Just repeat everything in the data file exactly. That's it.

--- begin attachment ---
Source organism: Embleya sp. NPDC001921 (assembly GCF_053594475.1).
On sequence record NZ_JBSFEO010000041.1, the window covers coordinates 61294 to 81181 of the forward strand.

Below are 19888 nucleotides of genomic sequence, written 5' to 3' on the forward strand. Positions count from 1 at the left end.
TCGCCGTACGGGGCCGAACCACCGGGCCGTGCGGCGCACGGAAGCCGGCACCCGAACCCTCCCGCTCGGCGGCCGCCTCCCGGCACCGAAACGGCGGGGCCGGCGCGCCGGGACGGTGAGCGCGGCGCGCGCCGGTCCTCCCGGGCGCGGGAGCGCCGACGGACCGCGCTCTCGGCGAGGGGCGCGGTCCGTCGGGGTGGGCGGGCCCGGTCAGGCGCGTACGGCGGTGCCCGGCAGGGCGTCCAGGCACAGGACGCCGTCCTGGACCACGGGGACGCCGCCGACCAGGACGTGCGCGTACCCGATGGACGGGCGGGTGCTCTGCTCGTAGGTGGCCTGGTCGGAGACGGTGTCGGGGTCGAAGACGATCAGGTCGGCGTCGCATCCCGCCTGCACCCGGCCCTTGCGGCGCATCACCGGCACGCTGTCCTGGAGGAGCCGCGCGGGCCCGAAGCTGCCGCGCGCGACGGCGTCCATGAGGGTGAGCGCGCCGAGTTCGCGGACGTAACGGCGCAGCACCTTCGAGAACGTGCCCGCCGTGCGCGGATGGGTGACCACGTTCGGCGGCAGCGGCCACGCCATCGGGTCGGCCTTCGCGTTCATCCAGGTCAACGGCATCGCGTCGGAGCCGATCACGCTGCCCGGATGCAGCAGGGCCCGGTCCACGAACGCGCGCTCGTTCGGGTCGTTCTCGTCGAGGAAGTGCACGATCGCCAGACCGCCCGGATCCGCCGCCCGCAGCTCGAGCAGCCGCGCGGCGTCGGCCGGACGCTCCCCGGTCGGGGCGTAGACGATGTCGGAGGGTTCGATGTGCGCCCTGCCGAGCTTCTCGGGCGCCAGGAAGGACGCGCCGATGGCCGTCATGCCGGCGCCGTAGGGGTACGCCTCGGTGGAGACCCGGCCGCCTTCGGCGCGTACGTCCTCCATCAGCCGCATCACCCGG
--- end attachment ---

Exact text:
Source organism: Embleya sp. NPDC001921 (assembly GCF_053594475.1).
On sequence record NZ_JBSFEO010000041.1, the window covers coordinates 61294 to 81181 of the forward strand.

Below are 19888 nucleotides of genomic sequence, written 5' to 3' on the forward strand. Positions count from 1 at the left end.
TCGCCGTACGGGGCCGAACCACCGGGCCGTGCGGCGCACGGAAGCCGGCACCCGAACCCTCCCGCTCGGCGGCCGCCTCCCGGCACCGAAACGGCGGGGCCGGCGCGCCGGGACGGTGAGCGCGGCGCGCGCCGGTCCTCCCGGGCGCGGGAGCGCCGACGGACCGCGCTCTCGGCGAGGGGCGCGGTCCGTCGGGGTGGGCGGGCCCGGTCAGGCGCGTACGGCGGTGCCCGGCAGGGCGTCCAGGCACAGGACGCCGTCCTGGACCACGGGGACGCCGCCGACCAGGACGTGCGCGTACCCGATGGACGGGCGGGTGCTCTGCTCGTAGGTGGCCTGGTCGGAGACGGTGTCGGGGTCGAAGACGATCAGGTCGGCGTCGCATCCCGCCTGCACCCGGCCCTTGCGGCGCATCACCGGCACGCTGTCCTGGAGGAGCCGCGCGGGCCCGAAGCTGCCGCGCGCGACGGCGTCCATGAGGGTGAGCGCGCCGAGTTCGCGGACGTAACGGCGCAGCACCTTCGAGAACGTGCCCGCCGTGCGCGGATGGGTGACCACGTTCGGCGGCAGCGGCCACGCCATCGGGTCGGCCTTCGCGTTCATCCAGGTCAACGGCATCGCGTCGGAGCCGATCACGCTGCCCGGATGCAGCAGGGCCCGGTCCACGAACGCGCGCTCGTTCGGGTCGTTCTCGTCGAGGAAGTGCACGATCGCCAGACCGCCCGGATCCGCCGCCCGCAGCTCGAGCAGCCGCGCGGCGTCGGCCGGACGCTCCCCGGTCGGGGCGTAGACGATGTCGGAGGGTTCGATGTGCGCCCTGCCGAGCTTCTCGGGCGCCAGGAAGGACGCGCCGATGGCCGTCATGCCGGCGCCGTAGGGGTACGCCTCGGTGGAGACCCGGCCGCCTTCGGCGCGTACGTCCTCCATCAGCCGCATCACCCGG